For children, grain looks like fun. It's not.

posted on Thursday, November 30, 2017 in Tips & Safety

The safety warnings about handling grain have been so many – and have been heard for so many years – that one would think grain accidents could never happen again. And yet they do, year after year.

Any death is tragic, but some are especially painful. Like a few years ago in Canada when a family’s three little girls got into a grain truck to play in freshly harvested canola.

All three died.

For the past seven seasons, on-site grain storage has gone up, according to statistics from the Grain Handling Safety Coalition, and that means more and more grain is being handled at home – with children present. And for a child, grain looks like fun.

“Families don’t think it’s going to happen to them – until it happens to them,” says Marsha Salzwedel, youth agricultural safety specialist at the National Children’s Center for Rural and Agricultural Health and Safety.

OSHA has labeled agricultural grain handling as a “high hazard” safety risk, citing that 70% of all grain handling incidents happen on the farm, not at commercial sites. From 2001 to 2010 there was a 183% increase in incidents and fatalities from grain.

“The difference is that when an adult gets engulfed in grain – grain over their head – there is a 50% fatality rate. For children 16 and under it is 80%,” Salzwedel says.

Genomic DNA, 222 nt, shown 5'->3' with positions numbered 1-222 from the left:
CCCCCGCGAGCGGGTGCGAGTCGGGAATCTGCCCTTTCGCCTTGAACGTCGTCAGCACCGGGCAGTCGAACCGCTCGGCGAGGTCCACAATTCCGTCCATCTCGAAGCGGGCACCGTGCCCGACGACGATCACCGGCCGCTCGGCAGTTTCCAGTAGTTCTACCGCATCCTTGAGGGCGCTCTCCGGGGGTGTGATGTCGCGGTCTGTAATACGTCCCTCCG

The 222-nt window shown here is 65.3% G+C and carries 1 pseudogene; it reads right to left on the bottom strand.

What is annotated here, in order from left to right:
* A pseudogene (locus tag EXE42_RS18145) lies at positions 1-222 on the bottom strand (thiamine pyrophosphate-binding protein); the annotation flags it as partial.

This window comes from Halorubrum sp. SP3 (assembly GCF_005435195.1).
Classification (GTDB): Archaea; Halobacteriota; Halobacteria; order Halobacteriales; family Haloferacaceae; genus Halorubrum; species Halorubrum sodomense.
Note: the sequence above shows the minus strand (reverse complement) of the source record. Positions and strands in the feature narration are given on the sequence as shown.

“This concept of play at work – in a field full of large, moving ag equipment – is simply not safe,” Salzwedel stresses. “Children should not be present in the field during harvest. There is too much going on.”

John Deere product safety manager Marty Schramm agrees. “The equipment involved in these activities has specific purposes. They are to be used in specific way as detailed in the operating manual.”

Sending the wrong message. But even if grain is just a few inches deep, the damage to children is being done. An increasing number of farms have “corn boxes” instead of sand boxes, and some farms have even taken old unused grain bins, put a shallow layer of corn on the bottom, and turned them into play areas for their children.

“This just sends the wrong message,” says Catherine Rylatt of the Grain Handling Safety Coalition. “Children’s concepts of reality and play are not differentiated yet. When they ‘play’ in a grain bin and ‘play’ in the grain, we are telling them this is OK and fun.”

“Grain handling is not a ‘take your child to work’ activity,” she adds.

Constant supervision of the child would be near impossible, she says. In order for supervision to be effective, the parent would need to remain within touching/grabbing distance of the child, never taking their eyes off the child and be ready to respond immediately.

Rylatt says it doesn’t matter how little grain is in the bin because children may see another bin and think that one is OK to play in as well. “We are just sending a very conflicting message by introducing grain as play,” she says.